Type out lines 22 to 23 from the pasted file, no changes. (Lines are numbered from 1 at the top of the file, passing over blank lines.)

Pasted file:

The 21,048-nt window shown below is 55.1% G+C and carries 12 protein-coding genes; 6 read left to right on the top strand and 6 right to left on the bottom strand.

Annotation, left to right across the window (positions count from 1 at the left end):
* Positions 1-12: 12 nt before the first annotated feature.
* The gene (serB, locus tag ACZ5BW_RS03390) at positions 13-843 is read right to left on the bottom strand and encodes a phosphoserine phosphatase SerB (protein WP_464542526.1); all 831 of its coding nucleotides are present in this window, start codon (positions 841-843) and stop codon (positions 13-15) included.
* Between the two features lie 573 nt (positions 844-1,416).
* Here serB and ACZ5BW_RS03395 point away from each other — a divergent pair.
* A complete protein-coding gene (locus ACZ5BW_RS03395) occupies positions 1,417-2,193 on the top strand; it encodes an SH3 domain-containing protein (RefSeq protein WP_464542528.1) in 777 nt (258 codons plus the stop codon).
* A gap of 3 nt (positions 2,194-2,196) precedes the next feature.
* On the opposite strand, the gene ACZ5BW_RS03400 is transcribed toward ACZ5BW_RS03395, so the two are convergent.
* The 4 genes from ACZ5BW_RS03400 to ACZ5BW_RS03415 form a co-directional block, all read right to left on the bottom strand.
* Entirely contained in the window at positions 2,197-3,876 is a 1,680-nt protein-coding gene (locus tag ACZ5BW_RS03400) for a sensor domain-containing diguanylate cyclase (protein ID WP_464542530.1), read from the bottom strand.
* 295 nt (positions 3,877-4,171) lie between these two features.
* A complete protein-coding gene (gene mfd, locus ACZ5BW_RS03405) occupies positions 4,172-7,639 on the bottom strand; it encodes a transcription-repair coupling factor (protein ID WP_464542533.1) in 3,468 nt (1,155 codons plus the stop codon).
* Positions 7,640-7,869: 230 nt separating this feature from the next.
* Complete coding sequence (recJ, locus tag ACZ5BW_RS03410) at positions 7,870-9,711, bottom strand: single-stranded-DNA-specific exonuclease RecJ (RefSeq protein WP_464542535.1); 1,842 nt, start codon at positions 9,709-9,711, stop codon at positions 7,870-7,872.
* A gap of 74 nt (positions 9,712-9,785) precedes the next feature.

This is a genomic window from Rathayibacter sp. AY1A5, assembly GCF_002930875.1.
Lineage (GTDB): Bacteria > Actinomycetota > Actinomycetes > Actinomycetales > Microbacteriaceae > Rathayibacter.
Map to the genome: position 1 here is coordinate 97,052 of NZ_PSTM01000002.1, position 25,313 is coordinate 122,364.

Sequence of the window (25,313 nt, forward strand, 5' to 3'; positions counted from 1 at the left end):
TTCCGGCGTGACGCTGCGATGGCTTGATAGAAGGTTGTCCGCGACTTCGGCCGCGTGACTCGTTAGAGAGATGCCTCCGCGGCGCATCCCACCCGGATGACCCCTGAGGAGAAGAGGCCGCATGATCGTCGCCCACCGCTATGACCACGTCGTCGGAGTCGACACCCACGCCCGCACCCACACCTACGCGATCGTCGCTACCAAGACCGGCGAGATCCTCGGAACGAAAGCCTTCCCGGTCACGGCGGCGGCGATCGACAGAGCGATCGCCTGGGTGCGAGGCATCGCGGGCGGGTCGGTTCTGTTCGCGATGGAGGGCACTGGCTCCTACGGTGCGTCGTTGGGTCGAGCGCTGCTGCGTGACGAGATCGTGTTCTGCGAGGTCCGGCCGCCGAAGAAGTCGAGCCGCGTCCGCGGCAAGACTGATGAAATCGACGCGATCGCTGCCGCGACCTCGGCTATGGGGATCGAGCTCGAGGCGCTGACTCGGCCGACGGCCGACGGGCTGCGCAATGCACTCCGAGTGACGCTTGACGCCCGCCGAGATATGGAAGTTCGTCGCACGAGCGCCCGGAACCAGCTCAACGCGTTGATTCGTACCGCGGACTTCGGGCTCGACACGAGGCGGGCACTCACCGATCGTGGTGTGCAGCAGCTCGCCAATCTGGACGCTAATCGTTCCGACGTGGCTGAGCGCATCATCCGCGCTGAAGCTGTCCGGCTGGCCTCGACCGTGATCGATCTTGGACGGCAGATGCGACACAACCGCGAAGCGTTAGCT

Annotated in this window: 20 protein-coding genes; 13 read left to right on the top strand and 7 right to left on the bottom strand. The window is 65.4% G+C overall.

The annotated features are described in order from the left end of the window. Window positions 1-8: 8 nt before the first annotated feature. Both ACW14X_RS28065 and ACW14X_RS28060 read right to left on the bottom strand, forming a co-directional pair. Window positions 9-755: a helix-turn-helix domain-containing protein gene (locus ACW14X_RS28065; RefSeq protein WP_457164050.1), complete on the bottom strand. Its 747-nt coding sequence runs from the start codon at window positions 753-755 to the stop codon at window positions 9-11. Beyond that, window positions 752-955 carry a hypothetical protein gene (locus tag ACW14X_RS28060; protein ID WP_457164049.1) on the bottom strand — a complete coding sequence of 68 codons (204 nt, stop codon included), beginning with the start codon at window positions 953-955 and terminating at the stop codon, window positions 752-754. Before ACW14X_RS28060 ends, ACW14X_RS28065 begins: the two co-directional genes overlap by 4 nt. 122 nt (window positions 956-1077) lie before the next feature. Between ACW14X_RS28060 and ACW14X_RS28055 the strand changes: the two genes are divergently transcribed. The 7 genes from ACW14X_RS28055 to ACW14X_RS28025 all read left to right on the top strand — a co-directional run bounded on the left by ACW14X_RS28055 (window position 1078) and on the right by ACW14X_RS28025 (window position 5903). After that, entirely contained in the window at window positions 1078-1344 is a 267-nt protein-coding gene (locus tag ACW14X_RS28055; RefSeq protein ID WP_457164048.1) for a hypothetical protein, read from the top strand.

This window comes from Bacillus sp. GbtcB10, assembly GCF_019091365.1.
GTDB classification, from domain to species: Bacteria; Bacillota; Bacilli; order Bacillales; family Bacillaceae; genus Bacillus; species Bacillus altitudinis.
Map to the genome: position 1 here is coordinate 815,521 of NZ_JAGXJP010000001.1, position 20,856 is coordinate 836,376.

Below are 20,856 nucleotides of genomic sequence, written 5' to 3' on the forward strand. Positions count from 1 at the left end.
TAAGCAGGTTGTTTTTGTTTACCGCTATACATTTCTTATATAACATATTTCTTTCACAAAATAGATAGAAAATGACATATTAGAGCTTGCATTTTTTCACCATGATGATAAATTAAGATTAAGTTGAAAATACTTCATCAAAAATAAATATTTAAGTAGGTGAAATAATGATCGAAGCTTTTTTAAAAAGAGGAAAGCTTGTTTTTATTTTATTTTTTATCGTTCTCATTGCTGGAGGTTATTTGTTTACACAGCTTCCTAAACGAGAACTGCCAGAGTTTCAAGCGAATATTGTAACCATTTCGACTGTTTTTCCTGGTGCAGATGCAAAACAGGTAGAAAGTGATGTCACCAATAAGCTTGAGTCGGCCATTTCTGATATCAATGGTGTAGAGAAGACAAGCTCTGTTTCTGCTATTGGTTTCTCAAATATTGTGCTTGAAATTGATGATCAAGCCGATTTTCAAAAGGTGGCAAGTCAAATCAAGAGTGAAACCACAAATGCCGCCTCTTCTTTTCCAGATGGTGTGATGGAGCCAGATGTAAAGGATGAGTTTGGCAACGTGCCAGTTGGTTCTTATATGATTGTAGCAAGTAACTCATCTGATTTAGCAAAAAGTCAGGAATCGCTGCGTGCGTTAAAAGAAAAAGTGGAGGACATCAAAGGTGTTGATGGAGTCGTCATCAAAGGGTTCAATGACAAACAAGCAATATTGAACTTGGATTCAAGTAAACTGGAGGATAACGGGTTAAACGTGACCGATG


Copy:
Annotated in this window: 20 protein-coding genes; 13 read left to right on the top strand and 7 right to left on the bottom strand. The window is 65.4% G+C overall.

The annotated features are described in order from the left end of the window. Window positions 1-8: 8 nt before the first annotated feature. Both ACW14X_RS28065 and ACW14X_RS28060 read right to left on the bottom strand, forming a co-directional pair. Window positions 9-755: a helix-turn-helix domain-containing protein gene (locus ACW14X_RS28065; RefSeq protein WP_457164050.1), complete on the bottom strand. Its 747-nt coding sequence runs from the start codon at window positions 753-755 to the stop codon at window positions 9-11. Beyond that, window positions 752-955 carry a hypothetical protein gene (locus tag ACW14X_RS28060; protein ID WP_457164049.1) on the bottom strand — a complete coding sequence of 68 codons (204 nt, stop codon included), beginning with the start codon at window positions 953-955 and terminating at the stop codon, window positions 752-754. Before ACW14X_RS28060 ends, ACW14X_RS28065 begins: the two co-directional genes overlap by 4 nt. 122 nt (window positions 956-1077) lie before the next feature. Between ACW14X_RS28060 and ACW14X_RS28055 the strand changes: the two genes are divergently transcribed. The 7 genes from ACW14X_RS28055 to ACW14X_RS28025 all read left to right on the top strand — a co-directional run bounded on the left by ACW14X_RS28055 (window position 1078) and on the right by ACW14X_RS28025 (window position 5903). After that, entirely contained in the window at window positions 1078-1344 is a 267-nt protein-coding gene (locus tag ACW14X_RS28055; RefSeq protein ID WP_457164048.1) for a hypothetical protein, read from the top strand.